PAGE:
Soon flights will start landing in the new Ramon International Airport, which is situated about 20 km north of Eilat. Until then, flights are still landing in Ovda Airport, 60 km away from Eilat, which only makes it a little bit longer to reach the sunny city at the southern tip of Israel.
Eilat lies between the colorful mountains, the flat yellow Arava and the beautiful turquoise Red Sea. I’ve spent much of my childhood in Eilat and still visit the area once in a while, so I can assure you, there’s lots to see there! If you only have 3-5 days and want to experience the Israeli desert and the sunny city of Eilat, here are some travel ideas which could help you plan your trip.
(Almost) Only Hiking
Planning to come on the tightest budget and to hike through the beautiful landscapes of the Eilat Mountains and Arava? Make sure to come with a good tent, sturdy hiking shoes, a sunhat, sunscreen and enough water (at least 3 liters a day in winter and at least 5 liters a day in summer). And do not attempt to hike after rainfall, because there’s a flood hazard. Here is my suggestion for a few days of hiking and having a fun time in Eilat and the area:
Day 1: Hike from Eilat Field School to Mount Yoash
Wake up early and start the first part of the Israel Trail – or the last part depending on how you look at it – from Eilat Field School to Mount Yoash. Expect a long hike through the beautiful Eilat mountains, around 8 hours of hiking, about 14 km. Before you start hiking, read more about this trail in my post: Hiking in the Eilat Mountains: From Mount Yoash to Mount Zefahot. It shows the trail if coming from the opposite side, but it still gives you the overall feel.
At the end of the trail, you can set up your tent at the Mount Yehoram Campground. There are no facilities in the campground, so you should make sure you have enough food and water for the night and the next day. There’s an option of paying for someone to bring you water to the campground or for someone to hide water for you in advance. Check out the list of water caching service providers here.
Day 2: Explore the Red Canyon
Wake up early, before sunrise, and climb up Mount Yoash, which is a very short walk from Mount Yehoram Campground. From the top of the mountain, you can see a beautiful view of the Red Sea, the mountains of the area, Jordan, Egypt and even a bit of Saudi Arabia, and the view is even more magical at sunrise. It should take you around one hour to climb up and down. If you want, you can pack something to eat on top of the mountain.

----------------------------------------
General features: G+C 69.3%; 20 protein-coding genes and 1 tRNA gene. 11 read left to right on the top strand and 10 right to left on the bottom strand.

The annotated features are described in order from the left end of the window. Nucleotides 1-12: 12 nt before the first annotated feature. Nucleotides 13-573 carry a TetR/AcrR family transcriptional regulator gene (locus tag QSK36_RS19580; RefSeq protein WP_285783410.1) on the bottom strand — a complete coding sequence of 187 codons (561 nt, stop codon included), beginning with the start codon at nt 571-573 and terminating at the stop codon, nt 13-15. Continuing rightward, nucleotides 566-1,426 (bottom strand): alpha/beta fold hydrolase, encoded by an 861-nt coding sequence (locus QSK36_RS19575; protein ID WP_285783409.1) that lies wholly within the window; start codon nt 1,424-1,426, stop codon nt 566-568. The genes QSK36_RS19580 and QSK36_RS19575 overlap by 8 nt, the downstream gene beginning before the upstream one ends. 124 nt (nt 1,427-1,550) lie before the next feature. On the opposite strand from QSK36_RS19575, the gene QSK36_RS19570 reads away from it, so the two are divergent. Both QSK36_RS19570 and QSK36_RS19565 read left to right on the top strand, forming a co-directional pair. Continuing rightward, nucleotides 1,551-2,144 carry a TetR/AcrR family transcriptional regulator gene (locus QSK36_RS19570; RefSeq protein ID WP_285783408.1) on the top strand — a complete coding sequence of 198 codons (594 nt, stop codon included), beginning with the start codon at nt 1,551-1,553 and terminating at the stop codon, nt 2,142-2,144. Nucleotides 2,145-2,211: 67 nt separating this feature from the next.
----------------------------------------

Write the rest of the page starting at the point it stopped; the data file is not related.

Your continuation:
Afterward, you can start your way to the Red Canyon. You can try hitchhiking, but there are times when this road is quite empty. It takes about 3 hours to hike along the road to the Red Canyon. Please be careful and don’t walk in the middle of the road! You can read my post: Hiking Around Eilat – Beautiful Red Canyon for all the details.
After hiking the Red Canyon, you can catch bus number 392 back to Eilat (not on Shabbat). Last bus leaves around 7:30 PM, so make sure not to miss it. If you do miss it, you can camp near at the Red Canyon Campground. If you get to Eilat this day, you can set your tent on one of the southern beaches or in the Eilat Field School (at a cost). Read more about camping options in the area in my post: Camping Sites in and Around Eilat.
Day 3: Discover the Underwater World
This day is meant for a bit of relaxation, away from the mountains and into the underwater world. If you chose to camp in the southern beaches area, then you can wake up and walk to the Coral Beach Reserve, which is situated right in front of the Eilat Field School. It’s a lovely beach, where you can rent a mask and a snorkel (ID needed) and snorkel above the most northern coral reef in the world! The entrance is at a fee (35 ILS per person), as the place belongs to the INPA, but it’s worth the price. You can easily spend there around 3-4 hours.
Watch a bit about coral reef conservation in Eilat by GoEco:
Afterwards, you can sit down and relax on one of the nearby beaches, such as the Migdalor Beach or the Village Beach, or you can take a bus (number 15 or 16) to one of the more northern beaches. One of the most popular beaches in Eilat is Mosh’s Beach. It’s also one of the southern beaches, but is much nearer to the city center, north to the Eilat Port. The service on Mosh’s Beach is perfect, the music is fun and there’s a lot of food and drink options. You can relax here for the rest of the afternoon.
Day 4: Hike Through the Arava to Schoret Canyon
This day will have the longest hike, around 18 km. Unlike day number 1, you won’t have to climb up and down mountains, but you’ll still have to walk this long distance on a trail that has no piece of shade along it, so get ready for it, pack enough water and snacks, and wake up as early as you can. If you’re coming from the southern beaches area, you can wait for the first bus to the starting point, bus number 16. It leaves the Eilat Field School area around 9:00 AM and gets to the Ice Mall around 20 minutes later. From there, you can begin the hike along the Arava towards Schoret Canyon, passing by a number of interesting points along the way. You can read more about this hike in my post: Birds, Agriculture and Ancient Wells Just Outside Eilat.
After visiting the Flamingo Pools, you can hike back to the path junction that led to the pools and turn towards road number 90. You’ll have to cross the road to the other side to get to Schoret Canyon. Lately, they’ve put a road barrier in between the two lanes, so please cross very carefully and make sure there’s no car coming your way. This is under your responsibility! After crossing the road, continue according to the signage until you reach Schoret Canyon Campground. There, you can set up your tent. The campground is without any facilities, so make sure to pack enough water for the day and the day afterwards.